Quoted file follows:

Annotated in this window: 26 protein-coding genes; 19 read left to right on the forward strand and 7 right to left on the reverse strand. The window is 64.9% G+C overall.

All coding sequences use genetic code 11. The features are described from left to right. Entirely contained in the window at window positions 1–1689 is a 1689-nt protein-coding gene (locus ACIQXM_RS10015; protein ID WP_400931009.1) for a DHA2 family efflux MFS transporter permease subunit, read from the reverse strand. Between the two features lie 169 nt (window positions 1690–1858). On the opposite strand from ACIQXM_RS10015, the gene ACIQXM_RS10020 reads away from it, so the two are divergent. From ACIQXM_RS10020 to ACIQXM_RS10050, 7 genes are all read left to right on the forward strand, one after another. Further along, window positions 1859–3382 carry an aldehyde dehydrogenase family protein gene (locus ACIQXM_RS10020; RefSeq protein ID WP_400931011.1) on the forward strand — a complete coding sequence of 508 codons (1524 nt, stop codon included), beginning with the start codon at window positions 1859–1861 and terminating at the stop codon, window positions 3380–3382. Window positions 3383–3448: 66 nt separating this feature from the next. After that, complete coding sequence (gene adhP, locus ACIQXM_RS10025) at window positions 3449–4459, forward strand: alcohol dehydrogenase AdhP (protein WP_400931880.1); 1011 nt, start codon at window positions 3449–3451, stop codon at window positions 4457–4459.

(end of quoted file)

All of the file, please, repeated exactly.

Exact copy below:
Annotated in this window: 26 protein-coding genes; 19 read left to right on the forward strand and 7 right to left on the reverse strand. The window is 64.9% G+C overall.

All coding sequences use genetic code 11. The features are described from left to right. Entirely contained in the window at window positions 1–1689 is a 1689-nt protein-coding gene (locus ACIQXM_RS10015; protein ID WP_400931009.1) for a DHA2 family efflux MFS transporter permease subunit, read from the reverse strand. Between the two features lie 169 nt (window positions 1690–1858). On the opposite strand from ACIQXM_RS10015, the gene ACIQXM_RS10020 reads away from it, so the two are divergent. From ACIQXM_RS10020 to ACIQXM_RS10050, 7 genes are all read left to right on the forward strand, one after another. Further along, window positions 1859–3382 carry an aldehyde dehydrogenase family protein gene (locus ACIQXM_RS10020; RefSeq protein ID WP_400931011.1) on the forward strand — a complete coding sequence of 508 codons (1524 nt, stop codon included), beginning with the start codon at window positions 1859–1861 and terminating at the stop codon, window positions 3380–3382. Window positions 3383–3448: 66 nt separating this feature from the next. After that, complete coding sequence (gene adhP, locus ACIQXM_RS10025) at window positions 3449–4459, forward strand: alcohol dehydrogenase AdhP (protein WP_400931880.1); 1011 nt, start codon at window positions 3449–3451, stop codon at window positions 4457–4459.